2 Apr 2015

The horror of the Lundy trial

3:08 am on 2 April 2015

A noise in the night woke Amber Lundy in the early hours of 30 August, 2000. She stumbled from her bed to her parents' room, leaving her favourite soft toy tangled in the covers, her path lit by the toilet light left on to ward off childhood monsters.

Marky Lundy

Mark Lundy in the High Court in Wellington. Photo: RNZ

But no light could ward off the monster in her parents' bedroom that night, the sight of her mother being attacked by her father wielding an axe or tomahawk surely too much for Amber's young mind to take in.

She turned to flee but her death warrant had already been signed; her father had seen her and she stood no chance of leaving that room alive.

The first blow came while she was still on her feet, the remaining ones rained down while she lay prone in the doorway, blood and brain staining her light brown hair and spilling on to the floor.

Her mother couldn't protect her precious only child; she lay dead in her waterbed, her face unrecognisable, pieces of her brain and skull on the bedside table, the wall, the floor.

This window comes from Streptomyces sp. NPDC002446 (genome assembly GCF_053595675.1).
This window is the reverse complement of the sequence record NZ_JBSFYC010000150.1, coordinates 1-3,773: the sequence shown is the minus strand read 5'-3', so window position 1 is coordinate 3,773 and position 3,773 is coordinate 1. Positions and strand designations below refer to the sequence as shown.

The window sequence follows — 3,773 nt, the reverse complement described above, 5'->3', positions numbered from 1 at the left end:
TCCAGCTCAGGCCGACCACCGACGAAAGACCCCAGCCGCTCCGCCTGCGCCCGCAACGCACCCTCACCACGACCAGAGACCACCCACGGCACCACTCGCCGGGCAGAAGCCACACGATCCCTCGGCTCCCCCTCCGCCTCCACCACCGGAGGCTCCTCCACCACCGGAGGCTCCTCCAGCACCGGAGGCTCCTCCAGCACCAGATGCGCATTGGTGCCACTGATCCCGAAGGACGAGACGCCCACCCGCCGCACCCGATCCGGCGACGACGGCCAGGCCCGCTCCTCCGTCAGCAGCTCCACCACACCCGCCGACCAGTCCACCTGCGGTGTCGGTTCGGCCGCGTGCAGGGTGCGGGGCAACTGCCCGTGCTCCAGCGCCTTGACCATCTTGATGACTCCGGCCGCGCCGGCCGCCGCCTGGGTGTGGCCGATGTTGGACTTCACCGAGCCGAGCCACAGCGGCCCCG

A jury in the High Court at Wellington today convicted Amber's father, Mark Lundy, of the murders of seven-year-old Amber and her 38-year-old mother, Christine - the second time he has been found guilty of the crime.

The 56-year-old's first conviction came in 2002 and he was sentenced to life in jail with a 17-year non-parole period. That was increased on appeal to 20 years.

But the Privy Council overturned that conviction in 2013, saying it was based on unsafe evidence.

It found the method used to test the speck of brain tissue found on Mark Lundy's polo shirt, which the Crown said was from Mrs Lundy, was controversial and there was reason to doubt its accuracy.

It also said since the first trial, a "welter of evidence" from reputable consultants had cast doubt on the methods the Crown had relied on to establish the time of death based on the contents of the victims' stomachs.

Jurors in the second trial listened to 35 days of evidence and submissions from 135 witnesses before finding Lundy guilty, the Crown's argument he killed his wife for her insurance money and his daughter because she caught him killing her mother too compelling for it to ignore.

Crown prosecutor Philip Morgan QC, opens the trial.

Crown prosecutor Philip Morgan QC, opening the trial. Photo: RNZ / Alexander Robertson


Lead prosecutor Philip Morgan, QC, told in his closing argument of a family in "financial crisis" and facing a catastrophe.